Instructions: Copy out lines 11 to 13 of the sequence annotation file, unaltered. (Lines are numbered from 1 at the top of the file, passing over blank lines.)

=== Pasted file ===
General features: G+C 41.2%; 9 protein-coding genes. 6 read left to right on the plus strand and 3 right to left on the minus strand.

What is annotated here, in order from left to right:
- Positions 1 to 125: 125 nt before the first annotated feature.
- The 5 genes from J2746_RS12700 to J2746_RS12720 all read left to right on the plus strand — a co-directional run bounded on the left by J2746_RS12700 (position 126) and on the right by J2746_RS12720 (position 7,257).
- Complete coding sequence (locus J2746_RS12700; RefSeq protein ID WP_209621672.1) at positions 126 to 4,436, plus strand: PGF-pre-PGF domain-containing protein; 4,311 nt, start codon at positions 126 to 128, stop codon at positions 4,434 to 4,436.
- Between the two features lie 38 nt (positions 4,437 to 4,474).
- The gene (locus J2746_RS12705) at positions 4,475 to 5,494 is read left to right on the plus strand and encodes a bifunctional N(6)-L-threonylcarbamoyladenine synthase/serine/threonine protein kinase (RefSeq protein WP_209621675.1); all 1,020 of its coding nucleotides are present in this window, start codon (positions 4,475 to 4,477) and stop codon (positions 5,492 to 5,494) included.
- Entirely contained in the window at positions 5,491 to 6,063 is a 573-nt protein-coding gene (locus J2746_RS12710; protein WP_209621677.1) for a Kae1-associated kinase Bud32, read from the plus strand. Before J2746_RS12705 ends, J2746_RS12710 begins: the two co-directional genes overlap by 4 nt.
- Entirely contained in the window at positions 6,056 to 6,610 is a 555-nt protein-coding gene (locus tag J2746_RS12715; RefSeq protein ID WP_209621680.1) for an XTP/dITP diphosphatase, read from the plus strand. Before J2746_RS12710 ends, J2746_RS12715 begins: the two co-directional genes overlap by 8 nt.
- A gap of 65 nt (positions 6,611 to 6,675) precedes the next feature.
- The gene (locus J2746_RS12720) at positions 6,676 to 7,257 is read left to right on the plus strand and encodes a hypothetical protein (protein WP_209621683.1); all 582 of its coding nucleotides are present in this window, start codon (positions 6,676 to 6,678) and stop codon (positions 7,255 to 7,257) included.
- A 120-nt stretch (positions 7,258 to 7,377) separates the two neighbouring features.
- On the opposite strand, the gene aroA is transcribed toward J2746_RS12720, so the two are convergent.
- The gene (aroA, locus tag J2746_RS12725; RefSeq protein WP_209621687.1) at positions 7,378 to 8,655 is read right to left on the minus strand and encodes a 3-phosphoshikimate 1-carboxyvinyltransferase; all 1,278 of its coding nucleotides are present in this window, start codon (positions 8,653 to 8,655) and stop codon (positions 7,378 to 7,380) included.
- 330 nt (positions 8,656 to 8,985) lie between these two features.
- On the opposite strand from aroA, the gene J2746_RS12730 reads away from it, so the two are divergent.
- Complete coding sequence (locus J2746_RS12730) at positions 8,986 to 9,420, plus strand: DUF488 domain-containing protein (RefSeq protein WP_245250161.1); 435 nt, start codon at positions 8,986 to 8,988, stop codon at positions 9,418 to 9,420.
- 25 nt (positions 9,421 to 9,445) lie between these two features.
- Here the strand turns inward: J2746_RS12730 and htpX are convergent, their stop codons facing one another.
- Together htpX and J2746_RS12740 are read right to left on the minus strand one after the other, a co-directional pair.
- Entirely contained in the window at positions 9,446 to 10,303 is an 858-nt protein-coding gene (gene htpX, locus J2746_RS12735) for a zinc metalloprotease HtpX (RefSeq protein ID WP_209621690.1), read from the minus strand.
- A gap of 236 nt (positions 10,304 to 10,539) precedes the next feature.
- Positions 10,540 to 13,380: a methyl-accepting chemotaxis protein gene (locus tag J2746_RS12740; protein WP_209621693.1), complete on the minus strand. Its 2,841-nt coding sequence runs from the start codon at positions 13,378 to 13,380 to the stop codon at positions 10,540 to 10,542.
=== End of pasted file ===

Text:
- The gene (locus J2746_RS12720) at positions 6,676 to 7,257 is read left to right on the plus strand and encodes a hypothetical protein (protein WP_209621683.1); all 582 of its coding nucleotides are present in this window, start codon (positions 6,676 to 6,678) and stop codon (positions 7,255 to 7,257) included.
- A 120-nt stretch (positions 7,258 to 7,377) separates the two neighbouring features.
- On the opposite strand, the gene aroA is transcribed toward J2746_RS12720, so the two are convergent.